Mitigating Respiratory Motion in Radiation Therapy: Rapid, Shallow, Non-invasive Mechanical Ventilation for Internal Thoracic Targets.

West, Nicholas S, Parkes, Michael J, Snowden, Christopher, Prentis, James, McKenna, Jill, Iqbal, Muhammad Shahid, Cashmore, Jason and Walker, Christopher (2019) Mitigating Respiratory Motion in Radiation Therapy: Rapid, Shallow, Non-invasive Mechanical Ventilation for Internal Thoracic Targets. International journal of radiation oncology, biology, physics, 103 (4). pp. 1004-1010. ISSN 1879-355X. This article is available to all UHB staff and students via ASK Discovery tool http://tinyurl.com/z795c8c by using their UHB Athens login IDs

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Official URL: https://www.redjournal.org/article/S0360-3016(18)3...

Abstract

PURPOSE

Reducing respiratory motion during the delivery of radiation therapy reduces the volume of healthy tissues irradiated and may decrease radiation-induced toxicity. The purpose of this study was to assess the potential for rapid shallow non-invasive mechanical ventilation to reduce internal anatomy motion for radiation therapy purposes.

METHODS AND MATERIALS

Ten healthy volunteers (mean age, 38 years; range, 22-54 years; 6 female and 4 male) were scanned using magnetic resonance imaging during normal breathing and at 2 ventilator-induced frequencies: 20 and 25 breaths per minute for 3 minutes. Sagittal and coronal cinematic data sets, centered over the right diaphragm, were used to measure internal motions across the lung-diaphragm interface. Repeated scans assessed reproducibility. Physiologic parameters and participant experiences were recorded to quantify tolerability and comfort.

RESULTS

Physiologic observations and experience questionnaires demonstrated that rapid shallow non-invasive ventilation technique was tolerable and comfortable. Motion analysis of the lung-diaphragm interface demonstrated respiratory amplitudes and variations reduced in all subjects using rapid shallow non-invasive ventilation compared with spontaneous breathing: mean amplitude reductions of 56% and 62% for 20 and 25 breaths per minute, respectively. The largest mean amplitude reductions were found in the posterior of the right lung; 40.0 mm during normal breathing to 15.5 mm (P < .005) and 15.2 mm (P < .005) when ventilated with 20 and 25 breaths per minute, respectively. Motion variations also reduced with ventilation; standard deviations in the posterior lung reduced from 14.8 mm during normal respiration to 4.6 mm and 3.5 mm at 20 and 25 breaths per minute, respectively.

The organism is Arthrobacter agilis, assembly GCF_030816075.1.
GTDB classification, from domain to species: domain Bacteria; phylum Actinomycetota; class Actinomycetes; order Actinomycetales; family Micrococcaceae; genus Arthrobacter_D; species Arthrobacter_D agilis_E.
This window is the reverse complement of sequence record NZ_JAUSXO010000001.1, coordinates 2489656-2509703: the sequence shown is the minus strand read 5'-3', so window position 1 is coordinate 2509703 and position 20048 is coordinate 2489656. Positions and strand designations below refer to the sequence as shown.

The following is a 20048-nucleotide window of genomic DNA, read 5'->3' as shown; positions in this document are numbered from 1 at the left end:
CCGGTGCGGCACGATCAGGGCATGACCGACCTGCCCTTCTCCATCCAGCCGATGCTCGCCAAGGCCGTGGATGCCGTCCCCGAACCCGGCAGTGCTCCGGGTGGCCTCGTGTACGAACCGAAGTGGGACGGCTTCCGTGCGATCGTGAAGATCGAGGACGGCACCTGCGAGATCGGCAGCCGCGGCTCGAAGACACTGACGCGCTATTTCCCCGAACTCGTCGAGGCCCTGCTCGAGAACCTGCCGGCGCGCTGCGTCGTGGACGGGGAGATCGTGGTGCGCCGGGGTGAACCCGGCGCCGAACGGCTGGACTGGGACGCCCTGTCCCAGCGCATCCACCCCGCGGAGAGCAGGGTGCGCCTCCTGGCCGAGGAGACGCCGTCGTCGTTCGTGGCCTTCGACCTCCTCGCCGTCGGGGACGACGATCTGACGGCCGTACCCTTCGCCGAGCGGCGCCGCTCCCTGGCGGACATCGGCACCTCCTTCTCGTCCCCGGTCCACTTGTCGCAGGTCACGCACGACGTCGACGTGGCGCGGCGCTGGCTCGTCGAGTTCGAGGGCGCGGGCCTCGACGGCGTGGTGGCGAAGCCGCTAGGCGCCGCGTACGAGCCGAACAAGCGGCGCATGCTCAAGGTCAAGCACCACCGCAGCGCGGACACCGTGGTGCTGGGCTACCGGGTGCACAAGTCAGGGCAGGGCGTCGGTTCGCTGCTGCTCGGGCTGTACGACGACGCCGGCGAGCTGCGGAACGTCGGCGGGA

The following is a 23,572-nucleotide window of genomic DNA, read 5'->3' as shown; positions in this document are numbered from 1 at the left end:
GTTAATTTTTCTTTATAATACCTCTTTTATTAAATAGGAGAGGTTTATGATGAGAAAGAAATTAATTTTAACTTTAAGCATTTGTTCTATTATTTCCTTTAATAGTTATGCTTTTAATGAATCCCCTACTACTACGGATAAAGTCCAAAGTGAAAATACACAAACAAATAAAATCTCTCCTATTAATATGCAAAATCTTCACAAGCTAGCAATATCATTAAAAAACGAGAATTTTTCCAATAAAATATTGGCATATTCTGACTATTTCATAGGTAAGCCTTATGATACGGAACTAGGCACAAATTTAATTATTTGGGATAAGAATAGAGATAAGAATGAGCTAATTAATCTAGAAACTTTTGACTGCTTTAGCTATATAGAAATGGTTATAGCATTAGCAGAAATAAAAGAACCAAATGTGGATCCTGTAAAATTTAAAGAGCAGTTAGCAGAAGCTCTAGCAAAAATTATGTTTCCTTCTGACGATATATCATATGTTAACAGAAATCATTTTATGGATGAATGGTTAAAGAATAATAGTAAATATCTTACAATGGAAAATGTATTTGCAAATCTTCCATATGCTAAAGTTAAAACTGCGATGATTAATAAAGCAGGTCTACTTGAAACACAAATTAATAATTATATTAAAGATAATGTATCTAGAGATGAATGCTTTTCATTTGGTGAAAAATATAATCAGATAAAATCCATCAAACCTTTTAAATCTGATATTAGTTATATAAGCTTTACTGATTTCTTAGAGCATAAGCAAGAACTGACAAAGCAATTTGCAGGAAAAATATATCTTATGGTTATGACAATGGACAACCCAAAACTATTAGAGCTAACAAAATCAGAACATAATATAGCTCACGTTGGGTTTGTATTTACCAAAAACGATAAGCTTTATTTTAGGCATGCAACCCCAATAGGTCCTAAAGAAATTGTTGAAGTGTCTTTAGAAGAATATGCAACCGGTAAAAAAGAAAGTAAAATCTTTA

CONCLUSIONS

To our knowledge, this study is the first to measure internal anatomic motion using rapid shallow mechanical ventilation to regularize and minimize respiratory motion over a period long enough to image and to deliver radiation therapy. Rapid frequency and shallow, non-invasive ventilation both generate large reductions in internal thoracic and abdominal motions, the clinical application of which could be profound-enabling dose escalation (increasing treatment efficacy) or high-dose ablative radiation therapy.

Item Type: Article
Additional Information: This article is available to all UHB staff and students via ASK Discovery tool http://tinyurl.com/z795c8c by using their UHB Athens login IDs
Subjects: WN Medical imaging. Radiology
Divisions: Clinical Support > Radiology
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Depositing User: Mr Philip O'Reilly
Date Deposited: 13 Sep 2019 13:25
Last Modified: 13 Sep 2019 13:25
URI: http://www.repository.uhblibrary.co.uk/id/eprint/2388

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